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Adult Class Member
 

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Last Updated
March 25, 2006

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 This reprint of a 1987 pamphlet is an invaluable training tool to challenge adult Sunday School members to achieve all they can as part of their class.  See also: How to Use Your Role as an Adult Class Member for ideas to get the most from this information, and a printable version (Adobe Acrobat format) to make copies to put in the hands of your members.

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Your Role as an Adult Class Member

Welcome to Adult Sunday School! Perhaps you are new to this particular class, or maybe you are new to Adult Sunday School in general. Others of you have been involved as a leader or member of an adult class for many years. In whichever case, welcome. You are in for an exciting and fulfilling adventure.

Think for a moment about why you are enrolled in an Adult Sunday School class. Your response has tremendous impact on the development of successful relationships in Sunday School. Some people come to Sunday School looking for friends and fellowship opportunities. Others come hoping to find answers to life's problems through Bible study. And, quite frankly, some join Adult Sunday School classes because of habit, tradition, or out of a sense of obligation. What about you? Why did you enroll?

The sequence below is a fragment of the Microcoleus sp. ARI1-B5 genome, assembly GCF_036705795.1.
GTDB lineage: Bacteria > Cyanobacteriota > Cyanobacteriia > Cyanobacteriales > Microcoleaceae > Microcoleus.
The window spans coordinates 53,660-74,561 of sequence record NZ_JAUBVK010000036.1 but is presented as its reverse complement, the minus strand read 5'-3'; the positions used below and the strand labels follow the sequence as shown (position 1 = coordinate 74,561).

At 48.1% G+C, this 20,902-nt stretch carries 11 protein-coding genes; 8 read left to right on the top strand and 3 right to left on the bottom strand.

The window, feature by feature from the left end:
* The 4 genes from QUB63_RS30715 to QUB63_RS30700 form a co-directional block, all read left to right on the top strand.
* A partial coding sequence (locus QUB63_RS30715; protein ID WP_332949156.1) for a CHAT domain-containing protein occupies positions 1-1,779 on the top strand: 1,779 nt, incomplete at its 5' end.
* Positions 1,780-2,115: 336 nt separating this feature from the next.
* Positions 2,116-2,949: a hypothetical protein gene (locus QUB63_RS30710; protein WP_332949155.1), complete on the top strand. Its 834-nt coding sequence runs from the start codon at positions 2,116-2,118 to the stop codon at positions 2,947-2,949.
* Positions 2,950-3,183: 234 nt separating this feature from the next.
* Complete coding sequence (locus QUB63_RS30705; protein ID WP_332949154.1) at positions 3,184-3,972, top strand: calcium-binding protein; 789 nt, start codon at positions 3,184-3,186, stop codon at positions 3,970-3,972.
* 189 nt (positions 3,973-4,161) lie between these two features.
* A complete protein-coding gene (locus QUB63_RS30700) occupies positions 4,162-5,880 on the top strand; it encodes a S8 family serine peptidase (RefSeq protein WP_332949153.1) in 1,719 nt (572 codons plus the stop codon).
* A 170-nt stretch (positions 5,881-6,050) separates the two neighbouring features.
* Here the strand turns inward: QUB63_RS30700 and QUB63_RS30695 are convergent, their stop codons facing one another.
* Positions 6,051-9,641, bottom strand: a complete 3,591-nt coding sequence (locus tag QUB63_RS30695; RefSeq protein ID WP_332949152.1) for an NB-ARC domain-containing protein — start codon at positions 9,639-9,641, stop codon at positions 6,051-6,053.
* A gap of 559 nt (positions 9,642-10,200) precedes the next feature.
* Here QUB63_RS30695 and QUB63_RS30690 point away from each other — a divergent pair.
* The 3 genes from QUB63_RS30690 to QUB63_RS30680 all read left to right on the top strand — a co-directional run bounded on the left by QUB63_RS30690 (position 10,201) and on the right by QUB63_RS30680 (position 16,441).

Now that you have examined why you attend Sunday School, ask yourself one more question: What is the purpose of Sunday School? The most common response is "to teach the Bible." Certainly that is true. But the Sunday School is responsible for a great deal more. The work of Sunday School includes six major areas of responsibility, which have come to be known as the tasks of the Sunday School. These six areas are:

bulletReach persons for Bible study
bulletTeach the Bible.
bulletWitness to persons about Christ and lead them into church membership.
bulletMinister to Sunday School members and prospects.
bulletLead members to worship.
bulletInterpret and undergird the work of the church and the denomination.

Each task represents an important area of Sunday School work with adults. Each class needs to highlight these vital tasks.

But What About You?

Perhaps our real concern is not with just some "ideal" Sunday School class. Perhaps we should be concerned rather with your class and how you can get the most out of that class. Then again, the idea of "getting the most out of it" may be the wrong approach. Membership in any organization--especially Sunday School-- implies a certain amount of commitment. A better approach is "how much you can put into your Sunday School class?"

Begin your commitment to your class with regular attendance. You can be a part of the warm, personal fellowship that comes with consistent, week-by-week participation in Bible study, outreach and ministry activities, and fellowship events. Your attendance will encourage others. Arrive on time and enjoy every moment!

Bible Teaching and Worship

Far too often we view the responsibility of providing quality Bible teaching and learning as the job of the teacher only. While the teacher does have the major responsibility of involving members in studying, the Bible, you will increase your learning tremendously by studying the appropriate Scripture passages and the lesson in your quarterly each week. Bring your Bible with you for use in class each Sunday. Take part in discussions. Ask questions about what you do not understand. Your growth will depend greatly on your level of personal involvement.

The goal in Adult Sunday School is applying what you have learned in class to your personal life daily. Each week try to discover a truth or principle that God can use in your life. Let what you learn in your Sunday School class be a vital part of your developing, maturing Christian life.